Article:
As a kid, spinning around to see how dizzy you could get was a game, but women dealing with dizziness do not see the fun in it. Doctors call it a vestibular deficit, which is seen in many women going through pre-menopause or pregnancy. No matter how you spin it, frequent dizziness can wreak havoc on a woman’s physical and mental state. Thankfully, vestibular rehabilitation therapists offer help to those with vestibular deficits through rehab and therapy programs.
Certification for vestibular rehabilitation gives therapists a leg up in the industry and shows clients and employers they have gone the extra mile to gain additional know-how. Because of its specialized nature, only a handful of providers offer certification in vestibular rehabilitation. The American Board of Physical Therapy Specialties provides a specialist certification in neurology for therapists wanting to treat vestibular deficits. Other providers include the American Board of Vestibular Rehabilitation through the American College of Functional Neurology and the American Institute of Balance.
Each provider sets its own rules for earning certification, but all require the candidate to hold a current license in physical therapy from the state where they practice. Candidates must also fulfill a certain number of professional hours. For example, the ABPTS requires at least 2,000 professional contact hours in neurology, with at least 25 percent of those hours coming in the previous three years. If a candidate does not meet the requirements for professional hours, some providers have other eligibility options, such as enrolling in an accredited clinical program or taking classes directly related to vestibular rehab. Some programs, such as the AIB workshop, mandate that candidates hold a degree in audiology, medicine, physical or occupational therapy.
Once over the eligibility hurdle, candidates must take and pass a certification exam. After a candidate’s application receives approval and she has paid the application fee and met all the eligibility requirements, she can schedule and sit for the exam. Most providers offer the exam online or through a third-party computer-testing center. ABVR’s exam consists of two parts, a written portion and a practical part, where test-takers show off their skills through hands-on demonstrations. To help prepare candidates for the exam, providers offer study guides, workbooks, practice tests and even study groups, where test-takers can get together with other local test-takers to go over the exam materials.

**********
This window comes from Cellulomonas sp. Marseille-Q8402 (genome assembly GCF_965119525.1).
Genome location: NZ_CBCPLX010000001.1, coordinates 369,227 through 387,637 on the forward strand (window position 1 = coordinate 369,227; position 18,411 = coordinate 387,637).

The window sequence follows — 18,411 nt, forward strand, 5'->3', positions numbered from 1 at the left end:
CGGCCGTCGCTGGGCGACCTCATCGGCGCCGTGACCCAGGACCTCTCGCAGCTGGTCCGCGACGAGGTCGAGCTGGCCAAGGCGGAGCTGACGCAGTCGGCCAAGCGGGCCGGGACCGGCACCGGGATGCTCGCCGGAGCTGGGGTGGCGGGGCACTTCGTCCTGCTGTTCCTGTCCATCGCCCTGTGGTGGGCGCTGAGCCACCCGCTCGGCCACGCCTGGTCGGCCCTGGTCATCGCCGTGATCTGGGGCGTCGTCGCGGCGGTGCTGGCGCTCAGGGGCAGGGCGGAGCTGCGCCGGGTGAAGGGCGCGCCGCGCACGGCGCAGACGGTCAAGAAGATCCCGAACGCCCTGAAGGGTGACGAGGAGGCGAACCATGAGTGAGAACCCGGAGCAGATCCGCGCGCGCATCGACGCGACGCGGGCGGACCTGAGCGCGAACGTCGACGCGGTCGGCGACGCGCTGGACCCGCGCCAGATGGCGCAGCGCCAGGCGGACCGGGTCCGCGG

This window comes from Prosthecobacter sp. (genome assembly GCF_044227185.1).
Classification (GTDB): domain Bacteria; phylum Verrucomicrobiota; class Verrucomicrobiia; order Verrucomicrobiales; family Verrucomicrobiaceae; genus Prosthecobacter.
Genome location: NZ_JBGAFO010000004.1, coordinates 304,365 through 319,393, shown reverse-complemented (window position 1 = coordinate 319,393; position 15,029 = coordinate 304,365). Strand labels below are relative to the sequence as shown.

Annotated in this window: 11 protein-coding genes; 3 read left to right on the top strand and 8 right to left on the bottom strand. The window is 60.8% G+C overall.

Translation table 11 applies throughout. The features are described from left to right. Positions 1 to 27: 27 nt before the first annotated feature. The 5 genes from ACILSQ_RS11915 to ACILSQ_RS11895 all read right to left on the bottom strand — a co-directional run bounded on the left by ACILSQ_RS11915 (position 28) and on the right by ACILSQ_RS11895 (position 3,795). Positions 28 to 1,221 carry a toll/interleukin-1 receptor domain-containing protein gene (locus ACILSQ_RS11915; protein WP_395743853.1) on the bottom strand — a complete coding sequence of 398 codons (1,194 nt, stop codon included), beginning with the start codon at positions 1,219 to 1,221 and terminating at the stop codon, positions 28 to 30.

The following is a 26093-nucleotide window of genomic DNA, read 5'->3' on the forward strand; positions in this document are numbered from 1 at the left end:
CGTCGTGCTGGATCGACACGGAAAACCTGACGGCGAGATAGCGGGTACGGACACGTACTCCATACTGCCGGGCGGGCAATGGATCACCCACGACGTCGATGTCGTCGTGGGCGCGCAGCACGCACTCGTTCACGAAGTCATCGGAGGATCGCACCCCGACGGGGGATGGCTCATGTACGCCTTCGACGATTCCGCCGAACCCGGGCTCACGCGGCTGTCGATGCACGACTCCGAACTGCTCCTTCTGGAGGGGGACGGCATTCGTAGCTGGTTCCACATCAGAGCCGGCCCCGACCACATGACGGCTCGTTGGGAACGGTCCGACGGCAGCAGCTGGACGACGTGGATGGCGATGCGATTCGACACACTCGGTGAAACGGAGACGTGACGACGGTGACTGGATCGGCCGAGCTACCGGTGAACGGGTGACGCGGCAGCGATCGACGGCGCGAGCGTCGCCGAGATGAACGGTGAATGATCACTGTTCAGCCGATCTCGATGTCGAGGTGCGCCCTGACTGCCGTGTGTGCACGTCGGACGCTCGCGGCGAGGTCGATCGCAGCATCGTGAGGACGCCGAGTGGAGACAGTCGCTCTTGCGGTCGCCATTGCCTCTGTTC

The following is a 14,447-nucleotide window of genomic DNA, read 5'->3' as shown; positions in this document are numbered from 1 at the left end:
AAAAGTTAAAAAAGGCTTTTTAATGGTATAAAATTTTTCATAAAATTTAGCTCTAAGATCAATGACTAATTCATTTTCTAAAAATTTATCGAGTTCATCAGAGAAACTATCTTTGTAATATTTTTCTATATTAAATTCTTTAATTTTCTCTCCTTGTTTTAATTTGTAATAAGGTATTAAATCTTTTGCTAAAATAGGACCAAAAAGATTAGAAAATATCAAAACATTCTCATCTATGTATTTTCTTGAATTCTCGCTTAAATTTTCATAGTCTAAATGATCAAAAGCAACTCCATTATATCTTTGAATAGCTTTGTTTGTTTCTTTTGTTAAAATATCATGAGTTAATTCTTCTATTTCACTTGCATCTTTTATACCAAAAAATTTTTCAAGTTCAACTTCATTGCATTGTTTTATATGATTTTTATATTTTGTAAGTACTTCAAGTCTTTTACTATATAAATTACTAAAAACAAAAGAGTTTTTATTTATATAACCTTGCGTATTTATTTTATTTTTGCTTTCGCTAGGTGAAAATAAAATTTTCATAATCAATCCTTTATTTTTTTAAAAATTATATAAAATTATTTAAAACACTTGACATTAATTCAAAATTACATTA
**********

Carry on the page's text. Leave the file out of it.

Earning a certification does not stop at passing the exam. Certification holders must recertify every few years. The ABPTS, for example, requires recertification every 10 years, with candidates submitting documentation of at least 200 patient care hours each year during the certification period. Other requirements for recertification include passing a recertification exam, submitting a professional portfolio or participating in an accredited clinical program. Recertification through the ABVR takes place every five years and the AIB requires recertification every two years.
Lindsey Thompson began her writing career in 2001. Her work has been published in the Cincinnati Art Museum's "Member Magazine" and "The Ohio Journalist." You'll also find her work on websites like Airbnb, Chron.com, and USAToday.com. Thompson holds a Bachelor of Science in journalism from the Scripps School of Journalism at Ohio University.